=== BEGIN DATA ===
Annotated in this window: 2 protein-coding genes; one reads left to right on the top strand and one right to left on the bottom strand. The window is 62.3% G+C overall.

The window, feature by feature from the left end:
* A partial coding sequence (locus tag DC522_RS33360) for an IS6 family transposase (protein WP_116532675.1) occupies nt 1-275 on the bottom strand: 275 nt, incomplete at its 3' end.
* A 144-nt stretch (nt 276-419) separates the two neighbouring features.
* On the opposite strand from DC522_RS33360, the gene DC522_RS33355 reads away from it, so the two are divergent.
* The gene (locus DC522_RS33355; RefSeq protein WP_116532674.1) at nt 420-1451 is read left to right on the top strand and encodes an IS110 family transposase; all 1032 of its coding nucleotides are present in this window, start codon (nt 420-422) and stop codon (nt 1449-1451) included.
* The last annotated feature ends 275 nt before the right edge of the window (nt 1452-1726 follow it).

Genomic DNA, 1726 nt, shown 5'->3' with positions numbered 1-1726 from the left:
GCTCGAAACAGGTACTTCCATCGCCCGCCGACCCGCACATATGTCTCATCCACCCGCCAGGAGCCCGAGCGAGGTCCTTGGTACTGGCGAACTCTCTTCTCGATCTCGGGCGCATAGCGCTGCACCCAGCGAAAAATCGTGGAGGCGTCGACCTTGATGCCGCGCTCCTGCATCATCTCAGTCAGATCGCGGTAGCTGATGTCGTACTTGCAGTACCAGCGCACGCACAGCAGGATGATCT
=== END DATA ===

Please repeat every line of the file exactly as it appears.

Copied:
Annotated in this window: 2 protein-coding genes; one reads left to right on the top strand and one right to left on the bottom strand. The window is 62.3% G+C overall.

The window, feature by feature from the left end:
* A partial coding sequence (locus tag DC522_RS33360) for an IS6 family transposase (protein WP_116532675.1) occupies nt 1-275 on the bottom strand: 275 nt, incomplete at its 3' end.
* A 144-nt stretch (nt 276-419) separates the two neighbouring features.
* On the opposite strand from DC522_RS33360, the gene DC522_RS33355 reads away from it, so the two are divergent.
* The gene (locus DC522_RS33355; RefSeq protein WP_116532674.1) at nt 420-1451 is read left to right on the top strand and encodes an IS110 family transposase; all 1032 of its coding nucleotides are present in this window, start codon (nt 420-422) and stop codon (nt 1449-1451) included.
* The last annotated feature ends 275 nt before the right edge of the window (nt 1452-1726 follow it).

Genomic DNA, 1726 nt, shown 5'->3' with positions numbered 1-1726 from the left:
GCTCGAAACAGGTACTTCCATCGCCCGCCGACCCGCACATATGTCTCATCCACCCGCCAGGAGCCCGAGCGAGGTCCTTGGTACTGGCGAACTCTCTTCTCGATCTCGGGCGCATAGCGCTGCACCCAGCGAAAAATCGTGGAGGCGTCGACCTTGATGCCGCGCTCCTGCATCATCTCAGTCAGATCGCGGTAGCTGATGTCGTACTTGCAGTACCAGCGCACGCACAGCAGGATGATCT